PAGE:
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I Forge Iron

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You should cajole Thomas into teaching you his technique for acquiring anvils. ;)

Keep your eyes open, put the word out, hit garage sales, flea markets, farm auctions, etc.

Till then most important of all, don't wait! Find some RR rail or other heavy steel or iron object, build a fire and start practicing.

I was an exploration driller for almost 20 years. We did soils investigations for bridges, foundations, etc. not oil patch or seismic drilling.

Anyway, I spent about 3/4 of that time somewhere in the bush and not having a talent for knocking off a half rack of beer after work every night I had to amuse myself other ways. Reading being the most used.

Still, when possible we always had a fire in camp so it was pretty natural for me to heat something and beat it into something else. We'd spend time wandering around collecting stuff, then depending on what we found we'd do things to it.

We melted untold aluminum cans and other various pieces of abandoned al.

Forging fire pokers, toasters and branding irons was a standard when we found steel. It was years before I even brought a pair of tongs along, finally I welded up a rail anvil and packed a pair of tongs. Till then though I used whatever was handy, often the casing jack if we were close enough to it. Sometimes a boulder was handy, sometimes something else.

The smallest field expedient anvil I used was a RR spike driven into a birch log. I flattened the head some by heating it in the fire before driving it into the log.

My best ever and one of those, (I'm still kicking myself for not bringing it home) anvil was a big axle I fished out of the Resurrection River. I don't know what it was out of but the shaft was close to 3" dia. the flange was a good 12" dia with 12 1" bolt holes around it. The center was domed up about an inch and reasonably flat for the center 3-4".

I buried it flange up in a sand bar we were camped on and used it as my camp anvil for a couple weeks. All that depth of steel under the hammer made for one really sweet anvil. I would've brought it home but got distracted by a pallet load of smithing tools I found for sale.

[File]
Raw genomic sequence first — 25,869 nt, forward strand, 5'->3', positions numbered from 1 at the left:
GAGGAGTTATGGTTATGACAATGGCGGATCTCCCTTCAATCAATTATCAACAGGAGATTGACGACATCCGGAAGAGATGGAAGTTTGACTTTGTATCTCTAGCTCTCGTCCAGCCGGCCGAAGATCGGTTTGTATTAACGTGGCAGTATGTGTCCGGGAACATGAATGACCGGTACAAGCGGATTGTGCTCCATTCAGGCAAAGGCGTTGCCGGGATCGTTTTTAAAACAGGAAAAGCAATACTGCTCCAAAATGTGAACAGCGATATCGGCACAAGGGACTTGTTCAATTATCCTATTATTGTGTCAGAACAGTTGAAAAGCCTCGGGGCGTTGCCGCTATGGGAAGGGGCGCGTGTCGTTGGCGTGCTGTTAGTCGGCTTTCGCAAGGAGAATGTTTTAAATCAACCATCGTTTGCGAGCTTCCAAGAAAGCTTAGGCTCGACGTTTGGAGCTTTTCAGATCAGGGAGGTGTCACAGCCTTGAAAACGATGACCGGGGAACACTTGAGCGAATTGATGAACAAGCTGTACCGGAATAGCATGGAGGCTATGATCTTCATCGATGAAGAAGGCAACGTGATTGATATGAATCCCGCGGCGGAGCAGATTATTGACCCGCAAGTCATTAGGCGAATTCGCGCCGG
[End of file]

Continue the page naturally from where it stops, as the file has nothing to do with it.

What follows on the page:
Anyway, my point is do NOT wait for the "right" tools before getting to work. I don't think you're going to fall into this pitfall, I hope not.

This is why we recommended, "The Complete Modern Blacksmith" by Alexander Weygers. Sure there are other, some better, books on how to learn smithing but there is NO better book to show you how to improvise the tools to BE a blacksmith.

Good hunting Dave.


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If I somehow lost all my tools, anvil included. I'm sure before dark I would have some kind of hammer, and an anvil(sledge hammer head if nothing else). If your a smith, there are some things you just have to do. Where there is a WILL, there is a WAY.

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check with the canadian blacksmith association I know they had a gettogether in bc ...I know a few of the north west blacksmith association members are canadian. They are around it is always a matter of how much you are willing to pay...Good luck!

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Hey ,having just bought my first Anvil last year and not having a clue how to find it I did check out the Ontario artist blacksmith association web page and found nothing. Then I did a search on anvil and some of the local towns around here and low and behold, a world of classified ad web sites had listing for anvils. Your money may vary, but I'd suggest trying to find such a classified ad site in your neck of the woods. It has the advantage to ebay in that it's local so shipping is not a problem and you don't have to compete with thousands of people to get what you want. Maybe just one or two cheapskates. :)

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When I have looked at online farm auctions, I see far more smithing equipment in the Canadian listings than I do down here in the states. What it ultimately sells for I do not know, but I have seen some beautiful anvils in these adds. My guess is they will be cheaper than what you would get from Ebay now a days.

And Frosty has steered you straight. When I wanted to start I went nuts trying to find the perfect this or that. That is just nuts ~ look at what third world smiths turn out daily with next to nothing and you should become both empowered and encouraged.

Best of luck finding what you want and need

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